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Thromb Haemost. 2008 Jun;99(6):1030-4. doi: 10.1160/TH08-02-0069.

The risk of symptomatic pulmonary embolism due to proximal deep venous thrombosis differs in patients with different types of inherited thrombophilia.

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Institute of Hematology, Catholic University, Rome, Italy.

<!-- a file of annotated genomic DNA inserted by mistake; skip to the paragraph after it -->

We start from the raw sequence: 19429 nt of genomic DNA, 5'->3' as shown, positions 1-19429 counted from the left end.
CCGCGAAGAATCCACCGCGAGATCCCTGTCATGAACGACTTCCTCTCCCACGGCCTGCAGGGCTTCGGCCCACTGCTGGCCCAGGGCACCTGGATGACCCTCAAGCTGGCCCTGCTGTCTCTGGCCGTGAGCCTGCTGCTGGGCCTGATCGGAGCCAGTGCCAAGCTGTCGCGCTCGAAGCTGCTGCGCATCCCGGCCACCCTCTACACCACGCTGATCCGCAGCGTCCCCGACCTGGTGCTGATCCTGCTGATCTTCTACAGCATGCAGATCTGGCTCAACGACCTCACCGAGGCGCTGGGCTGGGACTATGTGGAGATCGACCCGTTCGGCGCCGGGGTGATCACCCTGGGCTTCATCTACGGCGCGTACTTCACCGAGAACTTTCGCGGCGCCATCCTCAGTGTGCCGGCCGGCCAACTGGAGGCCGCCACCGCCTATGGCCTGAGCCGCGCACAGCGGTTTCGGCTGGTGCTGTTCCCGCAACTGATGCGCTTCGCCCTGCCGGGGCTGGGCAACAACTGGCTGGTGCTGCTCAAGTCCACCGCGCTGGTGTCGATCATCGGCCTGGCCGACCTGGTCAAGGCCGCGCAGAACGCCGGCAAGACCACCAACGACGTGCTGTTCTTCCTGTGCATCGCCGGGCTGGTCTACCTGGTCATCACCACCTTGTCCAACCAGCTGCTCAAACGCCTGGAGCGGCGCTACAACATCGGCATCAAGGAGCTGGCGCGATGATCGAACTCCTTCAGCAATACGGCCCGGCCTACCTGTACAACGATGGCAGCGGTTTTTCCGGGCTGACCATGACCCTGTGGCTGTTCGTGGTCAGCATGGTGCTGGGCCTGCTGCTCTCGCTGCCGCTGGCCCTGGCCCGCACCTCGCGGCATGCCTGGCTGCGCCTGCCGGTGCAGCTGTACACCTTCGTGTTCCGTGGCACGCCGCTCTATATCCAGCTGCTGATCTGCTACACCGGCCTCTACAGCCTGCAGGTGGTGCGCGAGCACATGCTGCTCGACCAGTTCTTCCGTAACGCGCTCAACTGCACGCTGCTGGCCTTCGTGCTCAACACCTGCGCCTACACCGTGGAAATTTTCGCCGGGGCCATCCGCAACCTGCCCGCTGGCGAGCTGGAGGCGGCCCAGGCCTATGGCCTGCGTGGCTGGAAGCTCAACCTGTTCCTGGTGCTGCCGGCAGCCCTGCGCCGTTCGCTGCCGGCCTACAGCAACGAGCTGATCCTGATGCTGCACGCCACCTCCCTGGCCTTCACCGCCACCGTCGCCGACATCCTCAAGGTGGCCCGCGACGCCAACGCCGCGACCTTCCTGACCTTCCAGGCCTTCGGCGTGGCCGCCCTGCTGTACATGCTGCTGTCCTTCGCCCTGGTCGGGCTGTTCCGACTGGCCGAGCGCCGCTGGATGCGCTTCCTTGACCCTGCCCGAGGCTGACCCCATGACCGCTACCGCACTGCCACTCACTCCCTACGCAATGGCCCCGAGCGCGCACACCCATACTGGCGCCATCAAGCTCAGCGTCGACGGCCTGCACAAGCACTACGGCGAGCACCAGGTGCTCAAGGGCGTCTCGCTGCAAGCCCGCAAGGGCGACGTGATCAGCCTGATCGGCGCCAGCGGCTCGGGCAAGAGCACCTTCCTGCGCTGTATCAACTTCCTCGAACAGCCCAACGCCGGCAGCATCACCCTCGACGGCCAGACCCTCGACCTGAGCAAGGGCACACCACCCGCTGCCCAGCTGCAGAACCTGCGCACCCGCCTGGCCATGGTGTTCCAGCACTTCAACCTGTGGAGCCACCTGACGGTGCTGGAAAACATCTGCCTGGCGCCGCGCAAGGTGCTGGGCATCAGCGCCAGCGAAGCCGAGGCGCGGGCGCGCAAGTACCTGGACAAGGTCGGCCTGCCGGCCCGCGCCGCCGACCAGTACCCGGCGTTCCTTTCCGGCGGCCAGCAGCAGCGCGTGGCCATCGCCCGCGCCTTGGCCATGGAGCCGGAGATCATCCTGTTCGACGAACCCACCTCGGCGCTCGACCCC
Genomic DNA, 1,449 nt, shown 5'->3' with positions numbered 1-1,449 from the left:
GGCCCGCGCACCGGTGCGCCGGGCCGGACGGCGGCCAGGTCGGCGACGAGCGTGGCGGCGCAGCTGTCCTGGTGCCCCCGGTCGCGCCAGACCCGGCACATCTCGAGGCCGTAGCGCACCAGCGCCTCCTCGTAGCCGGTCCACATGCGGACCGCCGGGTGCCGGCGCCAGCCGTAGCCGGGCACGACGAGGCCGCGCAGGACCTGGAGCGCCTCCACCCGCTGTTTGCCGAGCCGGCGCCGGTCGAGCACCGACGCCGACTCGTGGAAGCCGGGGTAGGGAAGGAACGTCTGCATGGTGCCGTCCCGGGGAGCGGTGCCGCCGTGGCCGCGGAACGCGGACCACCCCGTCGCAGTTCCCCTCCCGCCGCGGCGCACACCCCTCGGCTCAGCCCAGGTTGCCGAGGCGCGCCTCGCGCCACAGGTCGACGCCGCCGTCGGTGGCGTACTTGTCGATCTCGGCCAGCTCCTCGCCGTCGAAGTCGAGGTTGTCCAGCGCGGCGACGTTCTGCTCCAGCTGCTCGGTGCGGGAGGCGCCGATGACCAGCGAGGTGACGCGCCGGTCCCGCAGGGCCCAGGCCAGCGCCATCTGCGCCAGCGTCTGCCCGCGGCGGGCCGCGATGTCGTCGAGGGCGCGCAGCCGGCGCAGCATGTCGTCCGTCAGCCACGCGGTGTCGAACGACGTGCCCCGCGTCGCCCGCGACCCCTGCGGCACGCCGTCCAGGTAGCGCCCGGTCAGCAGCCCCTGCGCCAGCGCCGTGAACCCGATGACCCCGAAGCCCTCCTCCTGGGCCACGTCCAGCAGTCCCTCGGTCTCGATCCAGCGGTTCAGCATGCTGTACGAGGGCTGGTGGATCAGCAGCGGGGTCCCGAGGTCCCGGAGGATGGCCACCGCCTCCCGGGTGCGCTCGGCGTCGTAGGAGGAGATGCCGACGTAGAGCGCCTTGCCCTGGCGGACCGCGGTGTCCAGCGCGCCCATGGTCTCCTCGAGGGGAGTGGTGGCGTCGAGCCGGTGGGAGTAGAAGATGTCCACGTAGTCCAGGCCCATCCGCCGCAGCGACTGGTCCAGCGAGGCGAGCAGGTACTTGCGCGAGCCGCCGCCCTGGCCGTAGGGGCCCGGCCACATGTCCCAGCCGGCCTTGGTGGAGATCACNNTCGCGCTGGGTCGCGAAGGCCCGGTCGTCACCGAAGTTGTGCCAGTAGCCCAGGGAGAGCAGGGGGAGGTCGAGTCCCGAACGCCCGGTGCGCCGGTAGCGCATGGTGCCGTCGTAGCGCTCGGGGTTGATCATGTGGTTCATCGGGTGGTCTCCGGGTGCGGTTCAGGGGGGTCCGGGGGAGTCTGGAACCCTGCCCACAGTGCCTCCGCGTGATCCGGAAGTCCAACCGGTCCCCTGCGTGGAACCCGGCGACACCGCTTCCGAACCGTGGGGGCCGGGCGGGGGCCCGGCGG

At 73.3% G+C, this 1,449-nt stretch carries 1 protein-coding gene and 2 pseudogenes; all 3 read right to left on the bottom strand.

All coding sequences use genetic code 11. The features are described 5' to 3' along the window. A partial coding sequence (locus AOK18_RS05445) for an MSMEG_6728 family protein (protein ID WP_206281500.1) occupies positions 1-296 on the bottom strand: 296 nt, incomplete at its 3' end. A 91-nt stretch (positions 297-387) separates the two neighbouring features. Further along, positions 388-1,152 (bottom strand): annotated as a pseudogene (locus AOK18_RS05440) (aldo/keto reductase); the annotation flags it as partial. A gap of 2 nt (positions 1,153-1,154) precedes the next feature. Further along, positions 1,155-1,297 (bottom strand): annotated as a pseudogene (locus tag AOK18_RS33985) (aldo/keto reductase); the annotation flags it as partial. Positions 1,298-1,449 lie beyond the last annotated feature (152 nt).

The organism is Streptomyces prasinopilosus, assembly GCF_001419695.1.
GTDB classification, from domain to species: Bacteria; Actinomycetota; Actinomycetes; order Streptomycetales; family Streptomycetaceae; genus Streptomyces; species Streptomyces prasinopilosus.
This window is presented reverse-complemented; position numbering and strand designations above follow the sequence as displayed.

It is uncertain whether the presence of inherited thrombophilia influences the risk of developing symptomatic pulmonary embolism (PE) and whether different thrombophilic alterations are associated with different risks of symptomatic PE. To investigate such issue, we retrospectively studied 920 patients with proximal deep vein thrombosis (DVT) of the legs with or without symptomatic PE referred for thrombophilia screening; patients with overt cancer or antiphospholipid antibodies had been excluded. Three hundred fifty-four patients (38.5%) had deficiency of antithrombin (AT, n = 16), protein C (PC, n = 26), protein S (PS, n = 22), factor V Leiden (FVL, n = 168), prothrombin G20210A (PT-GA, n = 87), or multiple abnormalities (n = 35), and 566 had none of the studied thrombophilic abnormalities. Symptomatic PE complicated the first DVT in 242 patients (26%); the risk of PE was increased in patients with AT deficiency (relative risk [RR] 2.4, 95% confidence interval [CI] 1.6-3.6) or with PT-GA (RR 1.5, 95%CI 1.1-2.0) and decreased in those with FVL (RR 0.7, 95%CI 0.5-1.0) in comparison with those with unknown inherited defect. These data suggest that patients with proximal DVT have different risks of symptomatic PE according to the type of inherited thrombophilia.

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